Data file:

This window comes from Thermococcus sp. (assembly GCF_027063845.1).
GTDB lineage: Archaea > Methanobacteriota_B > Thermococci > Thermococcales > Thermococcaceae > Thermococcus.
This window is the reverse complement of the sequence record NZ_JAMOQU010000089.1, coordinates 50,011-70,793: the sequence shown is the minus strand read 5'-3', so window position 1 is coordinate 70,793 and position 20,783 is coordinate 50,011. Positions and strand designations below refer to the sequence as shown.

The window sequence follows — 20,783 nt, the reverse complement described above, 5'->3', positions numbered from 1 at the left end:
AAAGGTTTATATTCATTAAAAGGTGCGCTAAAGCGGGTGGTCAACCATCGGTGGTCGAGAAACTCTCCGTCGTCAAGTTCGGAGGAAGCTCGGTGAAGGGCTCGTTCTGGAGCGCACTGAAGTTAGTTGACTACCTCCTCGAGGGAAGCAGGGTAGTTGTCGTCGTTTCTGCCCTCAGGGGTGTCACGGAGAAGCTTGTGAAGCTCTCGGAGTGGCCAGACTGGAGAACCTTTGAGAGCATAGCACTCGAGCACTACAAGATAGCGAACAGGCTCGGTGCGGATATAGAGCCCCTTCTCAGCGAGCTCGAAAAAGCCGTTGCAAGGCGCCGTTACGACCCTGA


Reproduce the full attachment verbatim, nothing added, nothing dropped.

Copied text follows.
This window comes from Thermococcus sp. (assembly GCF_027063845.1).
GTDB lineage: Archaea > Methanobacteriota_B > Thermococci > Thermococcales > Thermococcaceae > Thermococcus.
This window is the reverse complement of the sequence record NZ_JAMOQU010000089.1, coordinates 50,011-70,793: the sequence shown is the minus strand read 5'-3', so window position 1 is coordinate 70,793 and position 20,783 is coordinate 50,011. Positions and strand designations below refer to the sequence as shown.

The window sequence follows — 20,783 nt, the reverse complement described above, 5'->3', positions numbered from 1 at the left end:
AAAGGTTTATATTCATTAAAAGGTGCGCTAAAGCGGGTGGTCAACCATCGGTGGTCGAGAAACTCTCCGTCGTCAAGTTCGGAGGAAGCTCGGTGAAGGGCTCGTTCTGGAGCGCACTGAAGTTAGTTGACTACCTCCTCGAGGGAAGCAGGGTAGTTGTCGTCGTTTCTGCCCTCAGGGGTGTCACGGAGAAGCTTGTGAAGCTCTCGGAGTGGCCAGACTGGAGAACCTTTGAGAGCATAGCACTCGAGCACTACAAGATAGCGAACAGGCTCGGTGCGGATATAGAGCCCCTTCTCAGCGAGCTCGAAAAAGCCGTTGCAAGGCGCCGTTACGACCCTGA